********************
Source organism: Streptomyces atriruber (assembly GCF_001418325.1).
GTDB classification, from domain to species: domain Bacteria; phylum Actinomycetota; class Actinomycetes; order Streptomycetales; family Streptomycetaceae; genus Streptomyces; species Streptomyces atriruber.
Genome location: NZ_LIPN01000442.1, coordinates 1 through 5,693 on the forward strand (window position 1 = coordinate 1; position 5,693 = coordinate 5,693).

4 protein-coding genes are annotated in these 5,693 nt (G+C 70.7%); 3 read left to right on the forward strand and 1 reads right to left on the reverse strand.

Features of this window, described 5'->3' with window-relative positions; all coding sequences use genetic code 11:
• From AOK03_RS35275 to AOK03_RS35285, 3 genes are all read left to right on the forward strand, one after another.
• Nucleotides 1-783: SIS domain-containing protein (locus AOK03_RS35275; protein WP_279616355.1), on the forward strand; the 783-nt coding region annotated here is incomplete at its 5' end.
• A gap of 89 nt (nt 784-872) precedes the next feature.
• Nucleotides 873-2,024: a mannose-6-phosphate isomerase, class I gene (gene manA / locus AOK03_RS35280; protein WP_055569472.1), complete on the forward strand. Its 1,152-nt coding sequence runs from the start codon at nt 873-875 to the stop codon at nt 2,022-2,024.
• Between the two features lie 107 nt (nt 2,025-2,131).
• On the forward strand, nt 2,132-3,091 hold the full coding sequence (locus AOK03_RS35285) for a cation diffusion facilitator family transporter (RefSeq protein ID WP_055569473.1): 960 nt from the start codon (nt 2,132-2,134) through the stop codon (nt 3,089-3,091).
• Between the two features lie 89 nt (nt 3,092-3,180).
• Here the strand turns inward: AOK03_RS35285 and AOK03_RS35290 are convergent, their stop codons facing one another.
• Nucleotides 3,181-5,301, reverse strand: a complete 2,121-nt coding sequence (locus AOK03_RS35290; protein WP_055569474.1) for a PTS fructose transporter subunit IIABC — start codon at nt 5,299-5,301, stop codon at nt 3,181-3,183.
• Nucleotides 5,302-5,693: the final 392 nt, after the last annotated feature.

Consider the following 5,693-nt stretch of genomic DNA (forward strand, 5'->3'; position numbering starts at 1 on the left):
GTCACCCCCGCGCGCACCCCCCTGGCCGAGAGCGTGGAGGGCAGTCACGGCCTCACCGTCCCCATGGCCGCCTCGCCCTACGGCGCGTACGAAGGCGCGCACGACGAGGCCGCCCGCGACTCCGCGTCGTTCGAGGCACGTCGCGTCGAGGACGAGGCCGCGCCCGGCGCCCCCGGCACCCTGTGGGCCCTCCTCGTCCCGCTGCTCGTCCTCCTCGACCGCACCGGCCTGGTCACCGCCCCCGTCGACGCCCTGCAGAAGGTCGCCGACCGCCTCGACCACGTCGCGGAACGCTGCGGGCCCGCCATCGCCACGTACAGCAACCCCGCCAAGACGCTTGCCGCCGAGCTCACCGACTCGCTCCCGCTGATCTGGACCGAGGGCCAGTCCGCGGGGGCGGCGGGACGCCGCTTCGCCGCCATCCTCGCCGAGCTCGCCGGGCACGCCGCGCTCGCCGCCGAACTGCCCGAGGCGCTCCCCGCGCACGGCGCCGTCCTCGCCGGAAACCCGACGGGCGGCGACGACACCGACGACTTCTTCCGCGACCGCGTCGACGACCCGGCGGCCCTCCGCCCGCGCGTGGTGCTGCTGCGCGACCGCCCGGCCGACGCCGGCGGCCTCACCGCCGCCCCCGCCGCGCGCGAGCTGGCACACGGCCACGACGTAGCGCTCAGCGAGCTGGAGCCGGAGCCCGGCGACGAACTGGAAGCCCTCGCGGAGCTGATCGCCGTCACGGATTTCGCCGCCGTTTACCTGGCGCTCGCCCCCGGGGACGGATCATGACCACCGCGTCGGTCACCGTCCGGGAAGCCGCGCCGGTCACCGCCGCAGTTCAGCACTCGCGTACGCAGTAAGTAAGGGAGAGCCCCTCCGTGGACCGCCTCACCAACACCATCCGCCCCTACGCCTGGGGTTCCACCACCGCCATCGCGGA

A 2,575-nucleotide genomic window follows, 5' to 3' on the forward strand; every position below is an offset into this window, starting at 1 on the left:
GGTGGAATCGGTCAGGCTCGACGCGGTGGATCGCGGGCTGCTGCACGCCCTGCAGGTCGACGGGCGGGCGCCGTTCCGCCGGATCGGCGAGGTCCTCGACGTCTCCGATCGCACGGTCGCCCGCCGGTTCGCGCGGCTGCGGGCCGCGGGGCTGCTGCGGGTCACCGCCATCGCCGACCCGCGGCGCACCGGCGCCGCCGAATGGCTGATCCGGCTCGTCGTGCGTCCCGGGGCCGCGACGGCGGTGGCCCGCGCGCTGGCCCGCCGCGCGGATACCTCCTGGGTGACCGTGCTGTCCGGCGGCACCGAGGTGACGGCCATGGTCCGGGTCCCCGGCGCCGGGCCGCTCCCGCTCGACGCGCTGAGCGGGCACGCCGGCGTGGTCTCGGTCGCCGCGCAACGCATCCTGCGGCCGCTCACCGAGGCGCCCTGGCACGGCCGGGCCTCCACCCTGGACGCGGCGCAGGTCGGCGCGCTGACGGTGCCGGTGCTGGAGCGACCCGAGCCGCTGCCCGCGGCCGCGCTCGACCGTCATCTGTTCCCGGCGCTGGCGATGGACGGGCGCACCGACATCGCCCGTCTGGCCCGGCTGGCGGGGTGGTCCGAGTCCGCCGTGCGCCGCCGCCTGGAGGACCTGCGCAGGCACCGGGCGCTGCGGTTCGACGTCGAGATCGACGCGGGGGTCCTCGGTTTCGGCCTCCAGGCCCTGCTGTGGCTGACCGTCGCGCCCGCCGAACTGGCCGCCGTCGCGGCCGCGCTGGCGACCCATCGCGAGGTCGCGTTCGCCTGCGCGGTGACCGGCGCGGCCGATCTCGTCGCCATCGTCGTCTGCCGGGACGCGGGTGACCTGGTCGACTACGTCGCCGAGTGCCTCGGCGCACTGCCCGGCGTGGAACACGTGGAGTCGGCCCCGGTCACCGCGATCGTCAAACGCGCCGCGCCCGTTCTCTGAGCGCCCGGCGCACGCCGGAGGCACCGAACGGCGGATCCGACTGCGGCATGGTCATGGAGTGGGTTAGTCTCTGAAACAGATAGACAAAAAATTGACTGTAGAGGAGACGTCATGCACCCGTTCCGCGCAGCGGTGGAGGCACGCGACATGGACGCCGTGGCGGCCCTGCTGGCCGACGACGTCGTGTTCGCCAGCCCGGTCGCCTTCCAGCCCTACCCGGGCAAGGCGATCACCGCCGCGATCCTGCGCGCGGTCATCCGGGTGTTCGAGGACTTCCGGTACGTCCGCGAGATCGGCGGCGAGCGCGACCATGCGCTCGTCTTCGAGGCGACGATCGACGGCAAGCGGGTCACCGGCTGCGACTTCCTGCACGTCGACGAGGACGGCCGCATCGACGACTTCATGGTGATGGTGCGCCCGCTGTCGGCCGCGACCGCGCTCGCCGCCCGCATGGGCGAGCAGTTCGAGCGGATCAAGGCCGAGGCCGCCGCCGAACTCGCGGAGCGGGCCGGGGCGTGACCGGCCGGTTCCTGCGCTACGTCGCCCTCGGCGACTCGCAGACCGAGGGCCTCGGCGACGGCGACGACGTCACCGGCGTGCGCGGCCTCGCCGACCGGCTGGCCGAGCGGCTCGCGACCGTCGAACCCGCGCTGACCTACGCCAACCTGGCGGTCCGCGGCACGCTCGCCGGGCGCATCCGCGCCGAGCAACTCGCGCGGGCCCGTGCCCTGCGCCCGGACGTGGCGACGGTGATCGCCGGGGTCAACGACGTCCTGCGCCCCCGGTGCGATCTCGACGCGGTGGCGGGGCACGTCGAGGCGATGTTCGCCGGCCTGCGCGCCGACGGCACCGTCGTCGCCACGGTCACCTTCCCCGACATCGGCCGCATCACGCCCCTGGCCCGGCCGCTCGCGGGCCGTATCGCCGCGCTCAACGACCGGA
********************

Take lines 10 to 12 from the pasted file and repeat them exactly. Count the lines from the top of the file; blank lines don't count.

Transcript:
• Between the two features lie 107 nt (nt 2,025-2,131).
• On the forward strand, nt 2,132-3,091 hold the full coding sequence (locus AOK03_RS35285) for a cation diffusion facilitator family transporter (RefSeq protein ID WP_055569473.1): 960 nt from the start codon (nt 2,132-2,134) through the stop codon (nt 3,089-3,091).
• Between the two features lie 89 nt (nt 3,092-3,180).